Let's consider a scenario in which many of us have found ourselves. Perhaps it was a demonstration we had been asked to make in our science class in high school on a particular chemical reaction, or a presentation in our English class about an author whose work was being taught. Perhaps it is a presentation to our colleagues on a particular issue or concept in connection with which we've been asked to lead a discussion. Each task is essentially the same. All the students in the science class are studying the chemical reaction. All the students in the English class are reading the same works of the author being studied. And, all of your colleagues have a working knowledge of the issue or concept about which you've been asked to speak.
In each instance, we can assume the audience to whom we are speaking had studied, or were as familiar with, the topic at about the same level as we when we were first tapped to give a demonstration or presentation or lead a discussion on the topic. We can also assume each attendee will continue to study and become more conversant with the topic, basically at the same pace as before. Why should they do more? They are not the person giving the presentation or leading the discussion. You are.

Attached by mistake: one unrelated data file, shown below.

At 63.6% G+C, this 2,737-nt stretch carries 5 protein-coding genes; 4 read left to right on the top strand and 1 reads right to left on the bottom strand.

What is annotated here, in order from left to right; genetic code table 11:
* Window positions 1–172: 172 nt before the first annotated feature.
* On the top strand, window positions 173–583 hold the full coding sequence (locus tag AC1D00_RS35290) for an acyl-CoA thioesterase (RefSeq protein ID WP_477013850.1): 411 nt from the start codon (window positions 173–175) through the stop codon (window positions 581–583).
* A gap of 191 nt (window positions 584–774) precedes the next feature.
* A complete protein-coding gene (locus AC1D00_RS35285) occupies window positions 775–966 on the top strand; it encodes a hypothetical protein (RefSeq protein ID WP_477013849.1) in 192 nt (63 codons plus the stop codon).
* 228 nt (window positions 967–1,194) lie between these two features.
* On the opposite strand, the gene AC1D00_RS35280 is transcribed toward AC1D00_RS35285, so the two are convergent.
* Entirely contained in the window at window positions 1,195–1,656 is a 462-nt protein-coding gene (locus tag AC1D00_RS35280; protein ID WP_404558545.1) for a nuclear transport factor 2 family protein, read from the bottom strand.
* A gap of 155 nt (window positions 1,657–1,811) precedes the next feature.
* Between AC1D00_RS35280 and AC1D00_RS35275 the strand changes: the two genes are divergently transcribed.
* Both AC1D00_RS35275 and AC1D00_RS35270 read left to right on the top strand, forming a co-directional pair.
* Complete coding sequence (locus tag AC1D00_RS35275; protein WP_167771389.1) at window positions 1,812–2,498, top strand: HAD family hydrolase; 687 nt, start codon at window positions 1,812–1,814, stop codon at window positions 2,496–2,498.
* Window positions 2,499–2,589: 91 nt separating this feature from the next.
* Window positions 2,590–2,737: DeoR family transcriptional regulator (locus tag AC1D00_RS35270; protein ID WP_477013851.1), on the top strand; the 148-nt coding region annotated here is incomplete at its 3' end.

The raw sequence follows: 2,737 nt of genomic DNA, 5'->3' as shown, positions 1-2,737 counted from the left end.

Regardless of the milieu, school or work, you want to know at least as much about the topic as the other attendees, and preferably more. Why? It just makes sense that, on the one hand, you don't want any attendee to embarrass you and, on the other hand, you would like to impress your teacher or your boss, and most likely your colleagues. You know everyone will be studying, and/or thinking about your presentation. Let's assume the presentation will take place in ten business or school days (we'll give everyone the weekend off), and that each attendee "puts in" one hour every other day studying or thinking about the topic. Hence, each attendee invests five hours, in total, in preparation for your presentation. Of course, they are not specially preparing. All they are doing is either their normal study routine or work routine. But, it is nevertheless a passive form of preparation. You, however, need to actively prepare.